In recent years, the office workspace has seen a fundamental transformation. It has become digitised, more intelligent, and more flexible – the workspace may not even be located in an office anymore. New technologies have enabled new workstyles with previously unknown levels of efficiency, speed, and convenience – but they have also created demand for new skills.
The evolution of work is a story of uncluttering, driven by digitisation. Practically everything that made up a traditional office environment twenty years ago has gone digital. All the items and devices that used to clutter an employee's desk – telephone (opens in new tab), fax machine (opens in new tab), printer (opens in new tab), calendar (opens in new tab), notebook (opens in new tab), post-it notes (opens in new tab), etc. – have morphed into apps, while the framed photograph on the desk lives on as the smartphone homescreen picture.
Ultimately, the desktop itself has been replaced by a digital workspace located in the cloud. Via notebook, smartphone, or tablet computer, it is accessible from anywhere, anytime without requiring the traditional – and cumbersome – commute to the office.
Sherif Seddik is the Senior Vice President and Managing Director EMEA at Citrix.
The evolution of smart
The most recent evolutionary stage has made this digital workspace smarter. Today’s state-of-the-art intelligent workspace uses machine learning (opens in new tab) and artificial intelligence (opens in new tab) to prioritise tasks according to their importance or urgency. In addition, it surfaces the bits of information the user needs at the time – and it condenses the task at hand to just the necessary step, such as agreeing to a web conference or approving a request.
This cuts out the time-consuming hassle of having to open a full-blown business application just for a simple mouse click on the "OK" button. Some tasks, such as adding appointments to the calendar, can even be fully automated. This way, the intelligent workspace considerably speeds up business processes, maximising productivity while minimising time-consuming routine.
One aspect of this evolution, however, is often overlooked: the human side. In the workplace of the future, work will become more personal as fifty percent of the workforce will be remote – and the next generation of workers will expect more meaning and autonomy. While digital technology opens up new levels of efficiency, speed, and productivity (opens in new tab), it also requires us to update the way we think, plan, work, communicate, and collaborate.
For example, the automation of routine tasks means that these steps will vanish from our schedule, enabling us to focus on the more intricate, more problematic cases that can‘t be solved by a simple click on the "OK" button. This, however, requires a different mindset – less "if A, then B" mentality, more problem-solving skills, more open-minded thinking along the lines of, "if A goes wrong, what can be done about it, what resources do I need, how fast can I fix this?" Diligent task completion, once the key requirement for many jobs, suddenly turns into just one capability among many.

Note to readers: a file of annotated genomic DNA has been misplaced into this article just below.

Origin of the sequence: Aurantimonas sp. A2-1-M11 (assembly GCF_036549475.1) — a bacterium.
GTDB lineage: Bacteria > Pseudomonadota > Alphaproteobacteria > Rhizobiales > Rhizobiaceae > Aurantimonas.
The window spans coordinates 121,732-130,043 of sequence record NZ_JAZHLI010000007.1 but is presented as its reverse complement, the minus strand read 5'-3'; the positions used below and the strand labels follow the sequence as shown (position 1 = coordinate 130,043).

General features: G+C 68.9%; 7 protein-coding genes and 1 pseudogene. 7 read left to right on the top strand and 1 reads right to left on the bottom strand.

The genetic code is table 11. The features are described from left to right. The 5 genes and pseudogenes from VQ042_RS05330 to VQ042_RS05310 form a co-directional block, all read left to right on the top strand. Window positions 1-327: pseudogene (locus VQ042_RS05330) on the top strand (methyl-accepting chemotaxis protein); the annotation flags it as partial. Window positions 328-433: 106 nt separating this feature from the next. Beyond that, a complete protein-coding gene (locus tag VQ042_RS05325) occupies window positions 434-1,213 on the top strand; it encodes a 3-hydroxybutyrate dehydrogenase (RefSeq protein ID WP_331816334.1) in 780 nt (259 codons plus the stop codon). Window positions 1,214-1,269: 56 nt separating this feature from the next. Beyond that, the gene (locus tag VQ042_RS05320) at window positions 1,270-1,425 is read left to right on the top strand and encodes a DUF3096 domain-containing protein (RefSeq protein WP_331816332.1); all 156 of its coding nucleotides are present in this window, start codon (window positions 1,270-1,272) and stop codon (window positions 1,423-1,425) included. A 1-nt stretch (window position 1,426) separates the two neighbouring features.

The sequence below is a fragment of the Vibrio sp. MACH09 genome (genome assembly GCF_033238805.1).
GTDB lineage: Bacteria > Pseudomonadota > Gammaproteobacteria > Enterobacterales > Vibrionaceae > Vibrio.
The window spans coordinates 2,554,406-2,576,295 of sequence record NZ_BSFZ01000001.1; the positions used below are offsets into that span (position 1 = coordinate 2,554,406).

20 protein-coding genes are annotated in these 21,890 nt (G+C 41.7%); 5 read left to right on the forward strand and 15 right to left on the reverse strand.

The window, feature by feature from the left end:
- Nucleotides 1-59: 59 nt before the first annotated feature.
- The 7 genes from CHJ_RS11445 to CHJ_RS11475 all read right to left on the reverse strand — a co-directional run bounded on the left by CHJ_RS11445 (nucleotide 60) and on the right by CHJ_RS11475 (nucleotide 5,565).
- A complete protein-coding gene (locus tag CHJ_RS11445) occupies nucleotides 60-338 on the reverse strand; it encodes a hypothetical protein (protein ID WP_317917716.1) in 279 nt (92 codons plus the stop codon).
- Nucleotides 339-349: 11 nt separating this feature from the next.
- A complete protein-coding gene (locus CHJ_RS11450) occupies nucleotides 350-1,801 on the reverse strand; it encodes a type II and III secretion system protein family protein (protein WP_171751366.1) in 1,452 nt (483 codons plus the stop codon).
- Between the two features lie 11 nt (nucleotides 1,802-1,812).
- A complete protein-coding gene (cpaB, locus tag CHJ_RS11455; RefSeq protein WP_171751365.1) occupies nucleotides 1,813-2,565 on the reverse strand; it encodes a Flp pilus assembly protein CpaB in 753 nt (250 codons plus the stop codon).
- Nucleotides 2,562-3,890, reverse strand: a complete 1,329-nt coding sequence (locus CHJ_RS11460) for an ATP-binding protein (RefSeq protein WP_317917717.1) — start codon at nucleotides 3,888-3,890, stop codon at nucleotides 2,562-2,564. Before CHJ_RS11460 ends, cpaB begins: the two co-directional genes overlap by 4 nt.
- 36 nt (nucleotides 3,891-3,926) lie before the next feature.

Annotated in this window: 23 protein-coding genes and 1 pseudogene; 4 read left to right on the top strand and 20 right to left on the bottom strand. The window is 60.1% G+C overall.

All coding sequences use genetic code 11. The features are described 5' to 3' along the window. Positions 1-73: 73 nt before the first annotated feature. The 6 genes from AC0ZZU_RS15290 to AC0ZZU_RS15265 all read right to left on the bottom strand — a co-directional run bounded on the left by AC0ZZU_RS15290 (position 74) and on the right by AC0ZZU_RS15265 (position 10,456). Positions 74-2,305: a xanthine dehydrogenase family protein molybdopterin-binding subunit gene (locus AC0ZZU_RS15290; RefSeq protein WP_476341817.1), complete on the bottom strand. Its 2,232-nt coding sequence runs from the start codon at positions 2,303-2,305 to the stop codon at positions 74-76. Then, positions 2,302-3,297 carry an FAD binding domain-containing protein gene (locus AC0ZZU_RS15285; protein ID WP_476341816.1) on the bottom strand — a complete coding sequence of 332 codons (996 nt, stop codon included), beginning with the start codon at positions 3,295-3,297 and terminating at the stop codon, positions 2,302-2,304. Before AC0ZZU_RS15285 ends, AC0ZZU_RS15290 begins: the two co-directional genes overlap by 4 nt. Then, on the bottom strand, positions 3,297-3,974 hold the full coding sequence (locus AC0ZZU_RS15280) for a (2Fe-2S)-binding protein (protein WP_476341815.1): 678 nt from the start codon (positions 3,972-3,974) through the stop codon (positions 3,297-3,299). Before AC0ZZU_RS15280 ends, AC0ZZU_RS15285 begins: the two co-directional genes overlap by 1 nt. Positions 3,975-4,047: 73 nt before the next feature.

This means that digitisation can only increase productivity to the extent that employees master the new technologies. This requires a willingness to deal with technological innovation, while increasing the importance of social skills. For example, today's digital workspaces enable instant online collaboration (opens in new tab). Yet workers only profit from this if they are willing to collaborate at a very short notice – and often across teams, companies, time zones, languages, and cultures.
This requires scheduling flexibility, digital literacy (such as multimedia presentation skills), plus intercultural communication and team-building skills. In this new world of work, employees tend to be members of various teams at once, frequently with different roles, which requires a higher level of interdisciplinary thinking. So employees must be open for acquiring new know-how.
This need to never stop learning affects all worker generations. Young talents bring some critical skills to the workplace, most notably digital literacy, but may have room for improvement in interdisciplinary capabilities, while experienced workers, depending on their previous role, might have to expand existing know-how or master completely new challenges. In both cases, an open mind for life-long learning is a must.
For this reason, intelligent workspaces should provide easy access to collaboration tools and knowledge bases to support workers in their continuous growth. Luckily, most people want to be flexible and productive – and they enjoy the broader scope that comes with an increase of know-how and skills.
The future is automated
To summarise, intelligent workspaces play a critical role for business success. They enable employees to work faster and more efficiently while allowing them to focus on important tasks instead of being bogged down by mind-numbing routine.
However, this workspace transformation will only be successful if technological progress is complemented by employees with an open mind and a willingness to keep expanding their skill sets. Business and IT leaders, having enabled a new way of work via digitisation, must now empower a new wave of workers. The uncluttered workspace needs uncluttered minds.
Sherif Seddik is the Senior Vice President and Managing Director EMEA at Citrix (opens in new tab).
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